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Beware of brand name scam from China

by Mike Bellamy

Video Text Transcript

Hello, I’m Mike Bellamy, founder of PassageMaker Sourcing Solutions and blogger at www.ChinaSourcingInfo.org. I’ve been living in China full time now for over 12 years, and it is my pleasure to offer in this short video, some tips about how to recognize and avoid a common scam in China.

I don’t have enough fingers and toes to count how many times I have been contacted by buyers who think they can buy famous brands like Apple iPhones and iPads direct from China only to fall into a scam.

Yes, Apple products and other famous brand electronics are readily available in China. And while there are only a handful of official Apple stores, there are many authorized retailers and plenty of unauthorized retails selling legitimate products. I live in Shenzhen and recently purchased an iPad2 for my daughter’s birthday. But if your question is “Can you buy genuine Apple products online from China at a price below what you can buy them in the UK or USA?”, then I am sad to inform you that the answer is “probably not.”

Everybody knows that most of these Apple products are made in China, but what people fail to realize is that due to the tax system in China, the price of the products at wholesale and retail or higher than the pricing you would find back home if you live in North America or Europe. Also, Apple does an excellent job of controlling their sub-suppliers and carefully controls the amount of made-in-China stock that ends up in the China market. Despite what the scam artists say, the Apple-authorized factories are unable to run an extra shift to make iPads and sell them secretly on the Internet at “factory direct prices.” In fact, I have a few neighbors in Shenzhen who make a living bringing iPad’s INTO China from the USA. Not the other way around!

Warning:
If you are finding pricing from China that is below what you can find back home, be very careful. Scam artists on the Internet prey on foreign buyers who think they are getting a great deal on genuine products. It is not uncommon for these sellers to disappear with your deposit. And if they do ship goods, it is not genuine product. I met a French woman in Dubai who wanted to purchase US$100,000 worth of iPhones from Hong Kong. I told her she was crazy and at great risk. But she was so caught up in the sirens’ song of low price, that she went ahead with the purchase convinced that she would easily double her money. Thinking she was smart, in order to protect herself, she negotiated a “great” payment plan where she “only” paid 60% up front and had the safety of paying the final 40% upon provision of shipping documents. She thought that if the goods ship, the trade must be real. Imagine the tears when she opened the container load to find a load of poorly manufactured clones of next to no value. By the time she called me to try and track down the seller, they had disappeared with the money. Her so-called supplier was a guy and a computer in an instant office just trolling online for somebody dumb enough to accept his payment terms and believe they could get genuine Apple products in China at such a low price.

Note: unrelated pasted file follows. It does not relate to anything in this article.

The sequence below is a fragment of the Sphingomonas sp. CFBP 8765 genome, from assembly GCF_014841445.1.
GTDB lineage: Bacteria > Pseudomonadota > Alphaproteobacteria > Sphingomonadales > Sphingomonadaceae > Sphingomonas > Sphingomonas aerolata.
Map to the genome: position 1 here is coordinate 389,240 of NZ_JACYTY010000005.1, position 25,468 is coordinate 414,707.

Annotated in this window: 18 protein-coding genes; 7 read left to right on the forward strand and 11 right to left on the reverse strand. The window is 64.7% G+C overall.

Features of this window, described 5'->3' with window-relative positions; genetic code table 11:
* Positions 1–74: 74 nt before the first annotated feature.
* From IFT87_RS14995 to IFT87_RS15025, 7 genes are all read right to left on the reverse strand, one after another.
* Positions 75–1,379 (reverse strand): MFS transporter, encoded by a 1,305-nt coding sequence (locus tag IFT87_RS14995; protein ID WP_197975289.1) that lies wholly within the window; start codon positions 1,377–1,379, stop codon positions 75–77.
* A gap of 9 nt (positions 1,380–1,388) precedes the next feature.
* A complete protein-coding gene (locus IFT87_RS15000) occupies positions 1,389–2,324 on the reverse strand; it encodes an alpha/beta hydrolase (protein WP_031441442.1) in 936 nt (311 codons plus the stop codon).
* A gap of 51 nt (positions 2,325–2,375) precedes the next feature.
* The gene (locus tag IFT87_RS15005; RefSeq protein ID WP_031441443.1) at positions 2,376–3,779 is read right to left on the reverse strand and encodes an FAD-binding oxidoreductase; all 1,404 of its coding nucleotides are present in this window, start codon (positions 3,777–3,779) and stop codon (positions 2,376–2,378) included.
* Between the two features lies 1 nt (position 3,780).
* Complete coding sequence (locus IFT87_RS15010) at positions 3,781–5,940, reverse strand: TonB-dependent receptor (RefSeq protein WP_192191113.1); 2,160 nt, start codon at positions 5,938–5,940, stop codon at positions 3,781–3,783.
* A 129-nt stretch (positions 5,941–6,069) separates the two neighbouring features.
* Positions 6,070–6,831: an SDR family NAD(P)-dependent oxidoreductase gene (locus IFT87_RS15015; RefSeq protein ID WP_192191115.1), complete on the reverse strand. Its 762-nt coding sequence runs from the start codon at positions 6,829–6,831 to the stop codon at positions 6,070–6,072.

Why do the scam artists target small-scale foreign buyers of brand name electronics?

Most small buyers are working on tight margins and won’t do proper due diligence to verify if the supplier is legit.

Most small buyers don’t come to China or engage a third party inspection agent to check the goods before the goods ship out and before the final payment is made. Perhaps the buyers don’t realize it only costs a few hundred US dollars to have an inspection agent like Asia Quality Focus.com check the goods out.

Most small buyers of electronics have grown accustom to buying and selling online back home and falsely assume the same buyer protection is in place overseas.

Small buyers generally will not try to track down the scam artist and pay for a legal battle on a small order.

Smaller — and especially new — buyers are too trusting of sellers. If the seller says they have 500 employees, the buyers take it at face value. If the seller says their standard procedure is 80% deposit and 20% at ship date, the new buyer assumes that is the norm, when 30% deposit and 70% after third party inspection is very common.

I hope this message makes it to you before you get burnt. Stick to the verified suppliers found on GlobalSources.com and do your due diligence.

See you next time. Wishing you successful China sourcing! 


 Mike Bellamy is an Advisory Board Member & Featured Blogger at the not-for-profit China Sourcing Information Center. He is also the author of "The Essential Reference Guide to China Sourcing"  and founder of PassageMaker Sourcing Solutions.

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